Turning point II: The Huskers took the second-half kickoff and drove the ball down to the Gamecocks’ 8-yard line and had it first-and-goal. A motion penalty and a couple of big plays by South Carolina’s defense forced Nebraska to kick a field goal, and Brett Maher’s 35-yard attempt was no good.

Player of the game: Shaw finished 11-of-17 for 230 yards passing with a pair of touchdown passes, and he also rushed for 42 yards and a touchdown.

Unsung hero: Despite being kicked out of the game in the third quarter for fighting with Nebraska cornerback Alfonzo Dennard, Jeffery caught four passes for 148 yards, including the 51-yard touchdown pass right before the half, in what was likely his final game in a South Carolina uniform. He’s expected to enter the NFL draft.

Stat of the game: Nebraska was held to minus-15 yards in the fourth quarter.

Stat of the game II: South Carolina sacked Nebraska quarterback Taylor Martinez six times, and four of those sacks came in the fourth quarter.

Record performance: Jeffery had his 12th 100-yard receiving game, breaking the South Carolina school record. He also caught his 23rd career touchdown pass, tying Sidney Rice’s school record.

What it means: South Carolina (11-2) won 11 games in a season for the first time in school history and will likely be a top 10 or top 15 team nationally to start next season. Nebraska (9-4) ended the season by losing three of its last five games. It was also the Huskers’ second straight bowl loss.
Halftime has arrived in Orlando, Tampa and Jacksonville.

Let's take a look at how the Big Ten teams are faring in the Florida bowls so far.

Nebraska-South Carolina, Capital One: A really good half for Nebraska ended in disaster, as the Huskers allowed a 51-yard Hail Mary touchdown pass to South Carolina's Alshon Jeffery on the final play. Rather than leading 13-9, the Huskers go to the locker room down 16-13 -- and Bo Pelini has to be beside himself. His defense simply couldn't let a star like Jeffery get in position to make a play. Nebraska should have been leading by more had Ameer Abdullah not fumbled in the South Carolina red zone. Credit Nebraska's defense for preventing disaster after a long Jeffery reception set South Carolina up to completely change the game. The Huskers' defense forced a field goal try inside their own 10-yard line, and South Carolina missed. The offense has been balanced so far and has found some room against a very good South Carolina defense. Taylor Martinez and Rex Burkhead both are making plays, and until the final seconds, the Blackshirts did a decent job against Connor Shaw and the Gamecocks' passing attack.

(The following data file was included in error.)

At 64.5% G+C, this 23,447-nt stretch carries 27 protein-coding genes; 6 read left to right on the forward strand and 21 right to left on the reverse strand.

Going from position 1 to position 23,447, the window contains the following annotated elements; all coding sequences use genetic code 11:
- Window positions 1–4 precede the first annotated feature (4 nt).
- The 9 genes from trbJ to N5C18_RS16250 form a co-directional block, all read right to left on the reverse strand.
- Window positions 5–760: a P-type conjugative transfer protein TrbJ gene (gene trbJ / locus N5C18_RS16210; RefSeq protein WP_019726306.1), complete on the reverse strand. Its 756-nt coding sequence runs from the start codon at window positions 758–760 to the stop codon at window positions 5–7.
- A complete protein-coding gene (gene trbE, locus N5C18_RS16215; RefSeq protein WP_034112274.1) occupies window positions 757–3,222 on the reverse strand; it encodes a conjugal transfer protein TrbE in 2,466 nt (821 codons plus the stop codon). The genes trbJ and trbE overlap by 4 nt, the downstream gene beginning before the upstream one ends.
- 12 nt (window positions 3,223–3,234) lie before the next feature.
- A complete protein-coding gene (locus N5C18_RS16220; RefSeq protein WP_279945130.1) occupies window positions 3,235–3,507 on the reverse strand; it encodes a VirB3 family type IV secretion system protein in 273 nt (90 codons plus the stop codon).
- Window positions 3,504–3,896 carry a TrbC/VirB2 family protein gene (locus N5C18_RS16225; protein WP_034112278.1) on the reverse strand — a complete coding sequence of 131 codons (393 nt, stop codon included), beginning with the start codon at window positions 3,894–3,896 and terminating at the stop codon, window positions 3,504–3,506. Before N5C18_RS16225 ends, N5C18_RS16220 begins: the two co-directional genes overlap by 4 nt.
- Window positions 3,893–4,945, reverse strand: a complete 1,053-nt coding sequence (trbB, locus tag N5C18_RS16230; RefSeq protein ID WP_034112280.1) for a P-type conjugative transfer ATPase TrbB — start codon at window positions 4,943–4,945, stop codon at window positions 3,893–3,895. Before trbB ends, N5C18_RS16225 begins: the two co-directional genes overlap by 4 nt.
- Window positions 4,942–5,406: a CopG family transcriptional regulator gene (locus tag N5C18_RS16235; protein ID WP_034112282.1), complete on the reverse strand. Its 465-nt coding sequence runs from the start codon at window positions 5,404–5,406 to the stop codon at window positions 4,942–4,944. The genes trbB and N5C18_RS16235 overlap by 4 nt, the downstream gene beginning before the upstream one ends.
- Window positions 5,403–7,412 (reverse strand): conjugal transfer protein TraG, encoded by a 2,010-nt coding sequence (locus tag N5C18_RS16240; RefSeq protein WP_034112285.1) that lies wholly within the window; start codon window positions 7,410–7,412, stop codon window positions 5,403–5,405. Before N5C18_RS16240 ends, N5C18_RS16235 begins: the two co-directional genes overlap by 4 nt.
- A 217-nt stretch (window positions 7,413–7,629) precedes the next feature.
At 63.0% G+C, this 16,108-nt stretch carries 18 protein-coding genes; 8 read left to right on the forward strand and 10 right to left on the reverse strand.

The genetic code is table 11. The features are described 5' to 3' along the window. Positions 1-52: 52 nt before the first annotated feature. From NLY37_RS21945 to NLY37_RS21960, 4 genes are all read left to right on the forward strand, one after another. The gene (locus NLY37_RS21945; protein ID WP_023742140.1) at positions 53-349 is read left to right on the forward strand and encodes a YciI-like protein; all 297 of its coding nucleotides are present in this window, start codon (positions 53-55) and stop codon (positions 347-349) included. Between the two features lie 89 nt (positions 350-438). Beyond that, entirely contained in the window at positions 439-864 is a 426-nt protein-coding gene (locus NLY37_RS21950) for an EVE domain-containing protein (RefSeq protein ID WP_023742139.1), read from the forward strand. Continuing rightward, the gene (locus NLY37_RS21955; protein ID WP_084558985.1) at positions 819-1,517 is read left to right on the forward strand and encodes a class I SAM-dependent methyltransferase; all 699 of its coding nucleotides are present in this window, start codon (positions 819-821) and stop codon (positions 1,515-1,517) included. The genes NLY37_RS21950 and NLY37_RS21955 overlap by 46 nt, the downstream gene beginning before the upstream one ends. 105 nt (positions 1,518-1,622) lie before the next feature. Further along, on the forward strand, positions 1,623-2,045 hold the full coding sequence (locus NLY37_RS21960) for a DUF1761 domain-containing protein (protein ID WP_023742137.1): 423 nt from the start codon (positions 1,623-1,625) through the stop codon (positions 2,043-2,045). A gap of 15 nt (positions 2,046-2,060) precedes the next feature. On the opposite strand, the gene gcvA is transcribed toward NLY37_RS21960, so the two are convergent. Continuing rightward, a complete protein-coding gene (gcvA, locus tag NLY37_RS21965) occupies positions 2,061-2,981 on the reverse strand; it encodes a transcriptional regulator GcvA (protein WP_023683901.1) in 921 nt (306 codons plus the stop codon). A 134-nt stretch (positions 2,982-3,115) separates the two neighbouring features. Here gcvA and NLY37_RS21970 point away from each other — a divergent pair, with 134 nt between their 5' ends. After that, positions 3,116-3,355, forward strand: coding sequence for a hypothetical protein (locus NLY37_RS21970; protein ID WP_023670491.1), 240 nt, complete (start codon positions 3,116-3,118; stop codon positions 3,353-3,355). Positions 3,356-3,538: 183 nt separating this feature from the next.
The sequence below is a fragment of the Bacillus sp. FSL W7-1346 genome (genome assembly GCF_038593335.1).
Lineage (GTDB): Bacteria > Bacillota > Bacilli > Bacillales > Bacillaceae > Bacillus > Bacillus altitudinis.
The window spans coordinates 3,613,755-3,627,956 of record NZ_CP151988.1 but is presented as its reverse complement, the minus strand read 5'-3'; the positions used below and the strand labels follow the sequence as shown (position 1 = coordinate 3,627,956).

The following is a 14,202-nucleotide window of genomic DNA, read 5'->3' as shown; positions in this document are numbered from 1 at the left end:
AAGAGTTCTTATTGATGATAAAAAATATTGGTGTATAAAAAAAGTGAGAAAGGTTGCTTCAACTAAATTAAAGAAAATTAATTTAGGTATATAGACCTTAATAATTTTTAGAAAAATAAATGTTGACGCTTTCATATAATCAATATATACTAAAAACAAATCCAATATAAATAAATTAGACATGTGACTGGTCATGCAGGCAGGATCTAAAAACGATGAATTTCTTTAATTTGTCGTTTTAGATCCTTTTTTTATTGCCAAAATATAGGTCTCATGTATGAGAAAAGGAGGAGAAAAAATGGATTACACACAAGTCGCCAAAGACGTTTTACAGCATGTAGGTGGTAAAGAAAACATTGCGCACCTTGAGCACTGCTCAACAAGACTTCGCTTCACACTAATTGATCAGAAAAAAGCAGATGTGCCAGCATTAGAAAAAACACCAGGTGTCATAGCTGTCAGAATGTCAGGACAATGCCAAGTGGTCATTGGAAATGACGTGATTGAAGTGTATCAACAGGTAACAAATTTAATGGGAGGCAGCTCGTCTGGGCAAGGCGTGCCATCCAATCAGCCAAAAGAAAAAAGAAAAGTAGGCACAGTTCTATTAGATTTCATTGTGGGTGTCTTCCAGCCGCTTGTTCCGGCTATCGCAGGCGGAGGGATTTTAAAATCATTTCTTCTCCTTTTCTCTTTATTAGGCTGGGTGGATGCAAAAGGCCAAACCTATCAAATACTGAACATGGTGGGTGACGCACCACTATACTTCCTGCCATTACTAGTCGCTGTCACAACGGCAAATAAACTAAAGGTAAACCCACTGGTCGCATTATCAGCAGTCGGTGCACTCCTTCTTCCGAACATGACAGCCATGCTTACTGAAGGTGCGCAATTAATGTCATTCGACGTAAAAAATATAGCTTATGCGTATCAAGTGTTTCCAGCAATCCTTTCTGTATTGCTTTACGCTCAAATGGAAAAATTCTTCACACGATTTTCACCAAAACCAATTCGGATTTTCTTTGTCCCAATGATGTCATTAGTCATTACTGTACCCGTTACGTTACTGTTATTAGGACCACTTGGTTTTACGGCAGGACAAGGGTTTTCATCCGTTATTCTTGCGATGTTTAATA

Michigan State-Georgia, Outback: The Spartans' defense actually played a phenomenal half but had little to show for it, as an anemic offense has hurt Michigan State against an SEC opponent in a bowl for the second straight year. A special-teams breakdown capped a horrendous second quarter, as Georgia leads 16-0 at the break. Michigan State fell behind 2-0 after a questionable swing pass from inside its own end zone resulted in a safety. The defense kept the score that way until late in the half, when Georgia's Tavarres King beat Michigan State safety Trenton Robinson for an 80-yard touchdown. After the offense stalled yet again, Michigan State allowed a 92-yard punt return for a touchdown. Kirk Cousins and the Spartans' offense must get something going soon after recording only two first downs and 72 total yards in the opening half. Georgia's defense looks faster and more physical, and Michigan State's play calling has been unimpressive. The Spartans are staring at another humbling bowl performance.

Ohio State-Florida, Gator: Buckeyes fans won't be sorry to see offensive coordinator Jim Bollman go. Ohio State didn't pass the ball in the first quarter -- it took one sack -- even though freshman quarterback Braxton Miller threw the ball well in a Nov. 26 loss at Michigan. Things opened up a bit in the second quarter, and Miller finished the half 4-for-6 passing for 53 yards and a touchdown. Florida leads 14-10 thanks to a 99-yard kick return touchdown by Andre Debose. Ohio State entered the game ranked 10th nationally in kick coverage. The Buckeyes' defense has been so-so, letting Florida quarterback John Brantley get a bit too comfortable but forcing a pair of turnovers. Ohio State must get better on third down, as Florida has converted 4 of 6 opportunities. These teams are evenly matched, and Ohio State should have a shot to win if it can limit the major breakdowns.
Let's look at three keys for Nebraska as it takes on South Carolina in the Capital One Bowl.

1. Establish tempo on offense: When Nebraska's offense operates in high tempo, it's extremely tough to stop. The key is finding that rhythm, and the Huskers will need to be effective with first- and second-down runs. Junior I-back Rex Burkhead needs to pick up positive yards to prevent obvious passing situations, when Gamecocks standout pass-rushers Melvin Ingram and Jadeveon Clowney can pin their ears back and go. South Carolina's defense is outstanding against the pass, but the Huskers can attack the Gamecocks on the ground with Burkhead, quarterback Taylor Martinez and others. Nebraska's offensive line has dealt with inexperience and injuries all season. This is the time for the unit to step up.